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Southern Historical Society Papers, Volume 9. (ed. Reverend J. William Jones), chapter 7.48 (search)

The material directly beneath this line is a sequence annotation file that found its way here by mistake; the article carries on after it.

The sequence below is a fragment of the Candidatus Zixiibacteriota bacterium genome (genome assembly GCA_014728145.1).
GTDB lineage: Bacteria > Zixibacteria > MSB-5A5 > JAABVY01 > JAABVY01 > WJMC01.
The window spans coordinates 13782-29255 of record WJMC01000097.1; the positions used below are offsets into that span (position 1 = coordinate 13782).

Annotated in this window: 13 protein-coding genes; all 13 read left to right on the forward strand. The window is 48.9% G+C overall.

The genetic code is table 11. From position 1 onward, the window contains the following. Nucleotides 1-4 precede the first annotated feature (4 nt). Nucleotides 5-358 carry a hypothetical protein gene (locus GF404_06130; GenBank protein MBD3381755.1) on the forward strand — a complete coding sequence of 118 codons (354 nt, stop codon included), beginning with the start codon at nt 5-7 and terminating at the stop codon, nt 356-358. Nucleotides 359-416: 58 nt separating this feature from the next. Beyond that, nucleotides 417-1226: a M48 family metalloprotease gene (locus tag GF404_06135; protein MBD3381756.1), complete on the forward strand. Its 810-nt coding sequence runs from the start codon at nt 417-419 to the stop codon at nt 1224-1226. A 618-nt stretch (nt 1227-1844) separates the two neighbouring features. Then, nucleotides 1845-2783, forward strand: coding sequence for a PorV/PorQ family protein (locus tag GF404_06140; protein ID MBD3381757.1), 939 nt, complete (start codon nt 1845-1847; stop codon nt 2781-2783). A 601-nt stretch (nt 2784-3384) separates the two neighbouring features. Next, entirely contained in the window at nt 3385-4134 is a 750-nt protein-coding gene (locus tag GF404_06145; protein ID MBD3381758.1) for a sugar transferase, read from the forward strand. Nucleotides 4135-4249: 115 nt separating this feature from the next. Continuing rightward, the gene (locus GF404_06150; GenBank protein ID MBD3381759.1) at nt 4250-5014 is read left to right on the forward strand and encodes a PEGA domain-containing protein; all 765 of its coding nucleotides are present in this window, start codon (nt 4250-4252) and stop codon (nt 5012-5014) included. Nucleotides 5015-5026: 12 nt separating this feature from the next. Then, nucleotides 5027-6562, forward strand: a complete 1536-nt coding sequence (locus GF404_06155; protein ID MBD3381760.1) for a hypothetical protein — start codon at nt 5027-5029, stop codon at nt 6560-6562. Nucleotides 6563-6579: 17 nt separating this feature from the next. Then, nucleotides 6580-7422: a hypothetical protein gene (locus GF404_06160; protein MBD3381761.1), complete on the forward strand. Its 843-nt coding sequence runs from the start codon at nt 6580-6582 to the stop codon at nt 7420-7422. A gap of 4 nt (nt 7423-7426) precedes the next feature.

rlike deeds, said let words have no place. If you know not the chivalry of Englishmen appoint me a day and place where you list and you shall have experience. Whereupon, Sir David assenting, Lord Welles chose London bridge. Lindsay repaired to London with a gallant train of thirty persons, and on the appointed day appeared in the list against Lord Welles. At the sound of trumpet they, upon their barbed steeds, encountered each other with lances ground square. In this passage Lindsay sat so father) is given as a zealous Protestant divine, one of the compilers of the First Book of Discipline, and of the Confessions of Faith. Archbishop Spottiswoode, the Lord Chancellor, is esteemed a graceful as well as a strong writer. He died in London 27th of December, 1639, and by the King's order was most pompously interred in Westminster Abby. His second son, XI.--Sir Robert Spottiswoode, was Lord President of the College of Justice, and Secretary of Scot land in the time of Charles I,